From meeting the curious tarsiers – the world's smallest primate – and the man dedicated to saving them in Bohol, to speaking to incredibly inspiring refugees keeping their culture alive in Berlin, we look back at our favourite travel stories of 2017.
Our 12 favourite travel stories of 2017
Modernity is seeping into Old Delhi, a walled district that has long harboured the Indian capital’s traditional ways of life. But what does it mean for long-standing Delhi-wallahs and their archaic practices? Jack Palfrey speaks to a street dentist, a calligrapher and a spiritual doctor to find out more.
The African elephant is under constant threat from poachers, and numbers have fallen by one third in seven years. Joe Minihane journeyed to the Samburu reserve in Kenya to meet its elephants and the people trying to save them.
Elephant family in Samburu National Reserve, Kenya © Maggy Meyer/Shutterstock
Svalbard is as human as the northern Arctic gets: as far north as you can venture without joining a scientific expedition, and the furthest north mankind has managed to establish permanent communities inhabited year-round. Luke Waterson investigates what it takes to survive at nigh-on 80° North.
In this first episode, we speak to two people who have cycled huge lengths of the planet, 50 years apart. Legendary travel writer Dervla Murphy shares stories from her 1963 solo cycle from Ireland to India, disclosing how she accidentally became an arms trader in Afghanistan. And 20-something adventurer Charlie Walker tells of the scrapes and psychological shifts that he experienced during a four-year cycle around the world.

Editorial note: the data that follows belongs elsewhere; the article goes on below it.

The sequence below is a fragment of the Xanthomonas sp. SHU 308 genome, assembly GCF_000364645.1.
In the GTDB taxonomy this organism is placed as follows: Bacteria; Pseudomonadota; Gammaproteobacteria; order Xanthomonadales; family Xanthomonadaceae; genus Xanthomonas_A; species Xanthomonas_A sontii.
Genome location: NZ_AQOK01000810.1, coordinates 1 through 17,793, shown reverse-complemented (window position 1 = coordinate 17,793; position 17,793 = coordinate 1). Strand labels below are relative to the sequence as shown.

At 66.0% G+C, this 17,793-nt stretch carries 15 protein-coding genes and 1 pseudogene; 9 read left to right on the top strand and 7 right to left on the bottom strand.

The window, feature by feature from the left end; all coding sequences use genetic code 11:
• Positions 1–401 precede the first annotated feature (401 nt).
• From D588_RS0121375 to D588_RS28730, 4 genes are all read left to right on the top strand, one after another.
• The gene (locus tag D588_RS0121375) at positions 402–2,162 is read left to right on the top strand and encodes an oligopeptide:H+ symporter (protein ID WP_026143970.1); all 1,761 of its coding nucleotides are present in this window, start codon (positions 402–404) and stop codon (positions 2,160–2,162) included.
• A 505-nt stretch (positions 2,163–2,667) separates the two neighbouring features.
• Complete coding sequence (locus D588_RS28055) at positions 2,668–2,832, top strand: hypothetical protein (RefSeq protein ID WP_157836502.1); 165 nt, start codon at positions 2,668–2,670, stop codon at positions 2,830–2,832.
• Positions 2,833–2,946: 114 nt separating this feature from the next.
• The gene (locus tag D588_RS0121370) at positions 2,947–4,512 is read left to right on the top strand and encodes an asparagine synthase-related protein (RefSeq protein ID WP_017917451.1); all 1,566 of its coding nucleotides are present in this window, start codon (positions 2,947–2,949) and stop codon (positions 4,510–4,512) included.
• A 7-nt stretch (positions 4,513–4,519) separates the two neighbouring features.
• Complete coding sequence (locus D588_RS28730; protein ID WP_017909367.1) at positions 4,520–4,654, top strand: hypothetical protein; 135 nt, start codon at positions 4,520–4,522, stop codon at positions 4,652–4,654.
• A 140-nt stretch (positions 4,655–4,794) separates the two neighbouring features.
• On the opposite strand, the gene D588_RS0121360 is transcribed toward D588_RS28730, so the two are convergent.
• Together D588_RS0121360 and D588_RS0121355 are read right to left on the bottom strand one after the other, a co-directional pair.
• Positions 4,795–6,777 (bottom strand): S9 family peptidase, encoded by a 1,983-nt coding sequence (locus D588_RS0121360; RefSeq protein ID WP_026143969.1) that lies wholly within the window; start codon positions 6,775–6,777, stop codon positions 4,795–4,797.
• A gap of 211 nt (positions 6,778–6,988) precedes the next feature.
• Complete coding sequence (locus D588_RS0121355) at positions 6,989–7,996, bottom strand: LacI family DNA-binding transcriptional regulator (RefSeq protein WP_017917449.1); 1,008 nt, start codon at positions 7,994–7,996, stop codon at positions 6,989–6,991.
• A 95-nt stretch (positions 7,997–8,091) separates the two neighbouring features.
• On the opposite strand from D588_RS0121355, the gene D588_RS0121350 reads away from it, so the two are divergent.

Bristol’s enterprising spirit is one reason we named it the coolest city in Britain earlier this year. And this spirit is all down to the chefs and artists and innovators that live there. Bristolian Ruth-Ellen Davis took to the streets of her hometown to meet three residents with some of the city’s creative fire in their bellies.
Tarsiers are the world’s smallest primate – and 20 years ago they were dangerously close to extinction. But numbers are rising in Bohol, in the Philippines. Mike MacEacheran went to meet these curious creatures and the man dedicated to saving them.
Juan Carlos Alonso Lopez/Shutterstock
Despite being a safe country with no shortage of breathtaking historical sites, friendly people and some of the world’s most stunning wilderness, Jordan is often overlooked by travellers. However, a new thru-hiking route, the Jordan Trail, is attracting a wave of adventurers from around the globe. Colt St. George reports from Jordan.
It’s hard to get away from news about North Korea. Updates on the secretive state litter our social media feeds and newspaper splashes. But for a country that we talk about so much, very few of us have actually visited. In this episode, we turn our attention to the world’s most mysterious nation, and hear stories from legendary travel writer Hilary Bradt who visited last year.
Syria has been shattered by conflict since March 2011; more than 5 million people have been forced to flee the country and rebuild their lives elsewhere. Jessica Bateman travelled to Berlin to hear the stories of three Syrian refugees turned tour guide, chef and storyteller, who are working hard to preserve their culture 2000 miles away from home.
One of the world’s greatest conservation success stories, Rwanda’s mountain gorillas were on the brink of extinction 50 years ago, but thanks to efforts from conservationists including Dian Fossey, they’re now thriving. Emma Gregg reports from this year’s Kwita Izina, Rwanda’s annual gorilla-naming ceremony, before heading into the wild to see the gorillas for herself.
Next year marks 50 years since the assassination of Martin Luther King Jr and also the launch of a new Civil Rights Trail through the USA’s south. On a road trip from King’s birthplace in Atlanta to the site of his assassination in Memphis, Ella Buchan discovers how his legacy applies today.
In the spring of 2017, our podcast host Greg Dickinson travelled to the far northern Scottish Highlands on Rough Guides duties. While there he met Colin Murdoch, the eccentric deerstalker who runs extraordinary tours across the Reraig Forest Estate. This episode takes us off the beaten track and into Colin’s “argo”, an amphibious buggy designed to traverse the muddiest, squelchiest landscapes imaginable. The aim of their adventure is to meet Colin’s second family – a herd of majestic red deer.
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